Members of the United Nations Security Council expressed exasperation and disappointment in South Sudan's leaders Wednesday, as they wrapped up a two-day visit aimed at pressuring the warring sides to stop fighting.
"Cessation of hostilities have been agreed to, pieces of paper have been signed, but, you know better than I do that the fighting continues, violations of the cessation of hostilities happen every day, people are still dying," U.S. Ambassador to the United Nations Samantha Power told reporters.
"It was bad enough when people were dying in conflict -- that should have been enough for the leadership here to put their differences aside and find a way through what amounts to a man-made and political crisis," Power said.
"But now when you throw in the prospect of a looming famine, it becomes all the more urgent and imperative that these leaders find a way to compromise, find a way to put together a transitional authority and help the beginning of what would be a long process of reconciliation for this country," she said.
Malnourished children receive treatment at the Leer Hospital, South Sudan, on July 7, 2014.
Power led the 31-member Security Council delegation that met with President Salva Kiir and his cabinet and spoke with opposition leader Riek Machar by video-conference during their visit.
'Rather disappointing' meetings
Security Council President Mark Lyall Grant said the meetings with the two leaders had been "rather disappointing."
"We have had engagements with President Kiir and with Riek Machar but we did not hear much from them that gave us hope that there would be rapid agreement in the talks in Addis Ababa," he said.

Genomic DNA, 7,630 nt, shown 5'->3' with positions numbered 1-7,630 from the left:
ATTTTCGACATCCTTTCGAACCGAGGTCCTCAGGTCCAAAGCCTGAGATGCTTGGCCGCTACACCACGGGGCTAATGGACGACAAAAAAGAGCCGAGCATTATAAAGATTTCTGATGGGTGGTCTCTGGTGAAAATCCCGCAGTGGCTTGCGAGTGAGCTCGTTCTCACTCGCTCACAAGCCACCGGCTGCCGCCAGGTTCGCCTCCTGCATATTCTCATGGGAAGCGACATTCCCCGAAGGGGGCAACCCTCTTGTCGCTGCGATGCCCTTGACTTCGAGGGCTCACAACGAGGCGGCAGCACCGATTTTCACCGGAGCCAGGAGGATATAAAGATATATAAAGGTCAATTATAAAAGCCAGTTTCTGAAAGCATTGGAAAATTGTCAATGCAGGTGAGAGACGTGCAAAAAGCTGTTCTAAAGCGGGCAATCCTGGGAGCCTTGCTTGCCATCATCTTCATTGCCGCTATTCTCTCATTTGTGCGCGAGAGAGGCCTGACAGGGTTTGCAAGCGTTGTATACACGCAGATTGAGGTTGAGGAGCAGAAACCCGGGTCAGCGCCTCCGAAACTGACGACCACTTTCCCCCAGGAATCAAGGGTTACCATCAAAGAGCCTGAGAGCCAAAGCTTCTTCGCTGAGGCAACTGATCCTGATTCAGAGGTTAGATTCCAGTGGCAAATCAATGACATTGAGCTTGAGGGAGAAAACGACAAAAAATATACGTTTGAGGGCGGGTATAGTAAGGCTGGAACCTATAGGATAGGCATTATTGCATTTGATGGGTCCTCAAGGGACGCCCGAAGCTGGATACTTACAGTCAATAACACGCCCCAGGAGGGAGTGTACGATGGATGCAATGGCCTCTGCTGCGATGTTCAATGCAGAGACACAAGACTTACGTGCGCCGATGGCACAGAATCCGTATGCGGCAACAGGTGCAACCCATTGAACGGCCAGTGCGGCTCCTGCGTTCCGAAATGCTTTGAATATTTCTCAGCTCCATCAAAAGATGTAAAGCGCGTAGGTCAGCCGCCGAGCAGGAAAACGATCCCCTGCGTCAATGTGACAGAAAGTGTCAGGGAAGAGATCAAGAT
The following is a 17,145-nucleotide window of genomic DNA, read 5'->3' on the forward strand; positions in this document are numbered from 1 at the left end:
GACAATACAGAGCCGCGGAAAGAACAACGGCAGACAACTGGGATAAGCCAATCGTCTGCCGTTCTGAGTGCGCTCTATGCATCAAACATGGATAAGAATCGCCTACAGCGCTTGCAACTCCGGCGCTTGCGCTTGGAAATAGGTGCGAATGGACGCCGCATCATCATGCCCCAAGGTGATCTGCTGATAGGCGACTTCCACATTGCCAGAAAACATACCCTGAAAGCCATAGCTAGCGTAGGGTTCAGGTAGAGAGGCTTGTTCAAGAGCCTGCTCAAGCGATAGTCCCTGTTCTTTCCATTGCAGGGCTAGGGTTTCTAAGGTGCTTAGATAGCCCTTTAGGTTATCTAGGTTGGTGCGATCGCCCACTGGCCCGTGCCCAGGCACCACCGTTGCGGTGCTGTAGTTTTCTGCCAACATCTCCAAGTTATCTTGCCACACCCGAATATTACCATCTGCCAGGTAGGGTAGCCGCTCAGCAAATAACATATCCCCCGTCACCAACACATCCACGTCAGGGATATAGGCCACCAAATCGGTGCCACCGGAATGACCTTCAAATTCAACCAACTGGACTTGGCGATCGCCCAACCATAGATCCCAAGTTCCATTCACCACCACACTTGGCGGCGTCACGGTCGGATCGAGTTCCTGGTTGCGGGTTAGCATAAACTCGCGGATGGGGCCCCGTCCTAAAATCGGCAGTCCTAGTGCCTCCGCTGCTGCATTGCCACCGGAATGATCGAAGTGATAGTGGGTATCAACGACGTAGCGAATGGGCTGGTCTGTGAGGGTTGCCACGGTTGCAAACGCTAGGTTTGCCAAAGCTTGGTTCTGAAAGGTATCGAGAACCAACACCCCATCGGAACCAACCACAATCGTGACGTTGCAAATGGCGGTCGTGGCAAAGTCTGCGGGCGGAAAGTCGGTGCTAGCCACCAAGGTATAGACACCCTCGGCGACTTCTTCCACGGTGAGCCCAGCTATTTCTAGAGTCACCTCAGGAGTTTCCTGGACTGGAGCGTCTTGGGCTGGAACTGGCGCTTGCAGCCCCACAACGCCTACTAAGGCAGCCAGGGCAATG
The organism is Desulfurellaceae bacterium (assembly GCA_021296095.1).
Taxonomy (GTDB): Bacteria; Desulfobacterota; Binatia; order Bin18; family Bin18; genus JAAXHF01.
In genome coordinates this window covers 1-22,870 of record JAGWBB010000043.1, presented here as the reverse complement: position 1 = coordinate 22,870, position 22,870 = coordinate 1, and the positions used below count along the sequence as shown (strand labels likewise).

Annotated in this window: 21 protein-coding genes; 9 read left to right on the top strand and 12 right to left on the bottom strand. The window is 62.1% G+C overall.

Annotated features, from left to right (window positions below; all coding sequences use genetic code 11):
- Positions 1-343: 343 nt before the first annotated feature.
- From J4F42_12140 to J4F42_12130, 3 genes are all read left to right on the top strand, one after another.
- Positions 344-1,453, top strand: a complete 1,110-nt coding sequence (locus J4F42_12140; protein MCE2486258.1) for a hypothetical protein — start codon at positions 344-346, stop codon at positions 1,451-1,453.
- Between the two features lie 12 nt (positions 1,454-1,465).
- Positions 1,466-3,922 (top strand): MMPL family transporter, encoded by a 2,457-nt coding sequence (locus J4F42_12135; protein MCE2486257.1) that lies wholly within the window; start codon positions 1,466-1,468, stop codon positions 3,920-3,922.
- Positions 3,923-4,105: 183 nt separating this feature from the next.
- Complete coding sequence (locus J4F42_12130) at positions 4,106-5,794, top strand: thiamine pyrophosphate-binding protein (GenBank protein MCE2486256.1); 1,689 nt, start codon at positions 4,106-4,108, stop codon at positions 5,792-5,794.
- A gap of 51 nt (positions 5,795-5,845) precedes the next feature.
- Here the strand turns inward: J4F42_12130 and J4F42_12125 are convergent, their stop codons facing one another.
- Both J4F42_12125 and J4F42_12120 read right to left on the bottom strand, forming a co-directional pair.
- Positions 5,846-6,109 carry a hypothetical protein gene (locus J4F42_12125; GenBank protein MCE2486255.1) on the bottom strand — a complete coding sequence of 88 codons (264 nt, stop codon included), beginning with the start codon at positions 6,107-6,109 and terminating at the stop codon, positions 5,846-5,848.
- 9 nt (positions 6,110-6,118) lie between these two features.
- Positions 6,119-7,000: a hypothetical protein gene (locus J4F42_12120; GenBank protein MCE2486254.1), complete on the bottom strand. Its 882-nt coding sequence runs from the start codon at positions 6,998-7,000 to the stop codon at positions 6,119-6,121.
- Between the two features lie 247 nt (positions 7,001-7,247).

The Security Council delegation tried to impress on the warring sides that if they do not move quickly to end more than eight months of conflict and set up a transitional government, the U.N. could impose targeted sanctions on them. These would come on top of sanctions already imposed by the United States and European Union.
The delegation insisted that there is no military solution in South Sudan, but was not sure that the message has been taken oin.
"We hear very worrying reports of more arms being brought into this country in order to set the stage for another battle when the dry season commences," Power said.
Lyall Grant said Mr. Kiir and Machar "both said they recognized there was no military solution to the crisis, but the two positions remain far apart."
Failure of leadership
Lyall Grant blamed a "failure of leadership" in South Sudan for the country's crisis.
He said the Security Council is "annoyed and angry at what has happened" and stressed that "there would be consequences for those who try to undermine the peace process and are not willing to put aside their personal agendas in the interest of their people."
Lyall Grant said the Security Council is prepared to impose targeted sanctions on anyone who "undermines the peace, stability and security of South Sudan."
Rwanda's Permanent Representative to the United Nations, Eugene-Richard Gasana, warned South Sudan that "the international community will not look on as this seemingly endless situation goes on.”
The visit was the first by a U.N. Security Council delegation to South Sudan.
Karin Zeitvogel contributed to this story from Washington, D.C.